Halakhic Man p.57

A subjective religiosity cannot endure. And all those tendencies to transform the religious act into pure subjectivity negate all corporeality and all sensation in religious life and admit man into a pure and abstract world, where there is neither eating nor drinking, but religious individuals sitting with their crowns on their heads and enjoying their own inner experiences, their own tempestuous, heaven-storming spirits their own hidden longings and mysterious yearnings – will in the end prove null and void. The stychic power of religion that seizes hold of man, that subjects and dominates him, is in force only when the religion is a concrete religion, a religion of the life of the senses, in which there is sight, smell, and touch, a religion which conative man will encounter, in a very palpable way, wherever he may go. A subjective religiosity comprised of spiritual moods, of emotions and affections, of outlooks and desires, will never be blessed with success…

The Halakhah, which was given to us from Sinai, is the objectification of religion in clear and determinate forms, in precise and authoritative laws, and in definite principles. It translates subjectivity into objectivity, the amorphous flow of religious experience into a fixed pattern of lawfulness. To what may the matter be compared? To the physicist who transforms light and sound and all of the contents of our qualitative perceptions into quantitative relationships, mathematical functions, and objective fields of force. In the same manner as many philosophical schools accepted the position of Plato and Aristotle that existence means fixity, regularity, and orderliness, so the Halakhah declares that any religiosity which does not lead to determinate actions, firm and clear-cut measures, chiseled and delimited laws and statutes will prove sterile. The concept of nonbeing or of hylic matter also exists in the world of religion. Experience has shown that the whole religious ideology which bases itself on the subjective nature of religion – from Schleiermacher and Kierkegaard to Natorp – can have dangerous, destructive consequences that far outweigh any putative gains.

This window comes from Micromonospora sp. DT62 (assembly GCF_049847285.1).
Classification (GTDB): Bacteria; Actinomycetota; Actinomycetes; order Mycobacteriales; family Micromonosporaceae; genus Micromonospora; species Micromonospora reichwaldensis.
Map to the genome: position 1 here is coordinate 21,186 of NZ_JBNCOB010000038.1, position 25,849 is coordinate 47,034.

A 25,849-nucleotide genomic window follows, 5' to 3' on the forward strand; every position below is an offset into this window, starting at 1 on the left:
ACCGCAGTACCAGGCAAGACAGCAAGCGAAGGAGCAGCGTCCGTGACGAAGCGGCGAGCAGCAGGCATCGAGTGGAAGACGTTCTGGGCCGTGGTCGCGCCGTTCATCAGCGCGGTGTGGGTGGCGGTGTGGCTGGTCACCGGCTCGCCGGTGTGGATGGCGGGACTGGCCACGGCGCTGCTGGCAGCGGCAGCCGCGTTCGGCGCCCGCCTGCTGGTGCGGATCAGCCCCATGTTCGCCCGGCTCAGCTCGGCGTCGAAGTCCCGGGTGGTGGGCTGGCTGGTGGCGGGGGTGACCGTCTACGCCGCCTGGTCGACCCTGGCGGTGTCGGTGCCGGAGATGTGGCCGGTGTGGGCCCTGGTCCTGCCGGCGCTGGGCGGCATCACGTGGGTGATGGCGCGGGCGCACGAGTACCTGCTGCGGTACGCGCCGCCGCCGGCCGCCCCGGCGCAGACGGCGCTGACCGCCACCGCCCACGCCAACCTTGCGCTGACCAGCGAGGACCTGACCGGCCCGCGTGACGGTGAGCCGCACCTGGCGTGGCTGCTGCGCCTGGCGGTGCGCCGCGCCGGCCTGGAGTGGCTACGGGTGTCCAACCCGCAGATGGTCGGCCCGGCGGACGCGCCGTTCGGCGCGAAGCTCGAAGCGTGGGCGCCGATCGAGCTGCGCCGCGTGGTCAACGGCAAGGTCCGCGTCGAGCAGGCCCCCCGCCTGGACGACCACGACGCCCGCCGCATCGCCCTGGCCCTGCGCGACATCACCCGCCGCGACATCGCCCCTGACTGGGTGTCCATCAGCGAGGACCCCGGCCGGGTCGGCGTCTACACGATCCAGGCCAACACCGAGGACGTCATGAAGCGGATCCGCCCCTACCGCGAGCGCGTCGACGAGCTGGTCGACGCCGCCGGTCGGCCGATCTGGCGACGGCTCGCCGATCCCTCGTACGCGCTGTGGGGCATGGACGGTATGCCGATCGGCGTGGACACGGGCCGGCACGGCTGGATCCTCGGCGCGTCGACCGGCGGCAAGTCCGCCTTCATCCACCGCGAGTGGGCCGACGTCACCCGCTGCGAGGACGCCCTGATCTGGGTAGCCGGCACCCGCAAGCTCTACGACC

The Halakhah wishes to objectify religiosity not only through introducing the external act and the psychophysical deed into the world of religion but also through the structuring and ordering of the inner correlative in the realm of man’s spirit. The Halakhah sets down statues and erects markers that serve as a dam against the surging, subjective current coursing though the universal homo religiosus, which, from time to time, in its raging turbulence sweeps away his entire being to obscure and inchoate realms.


Rabbi Joseph B. Soloveitchik – Halakhic Man p.57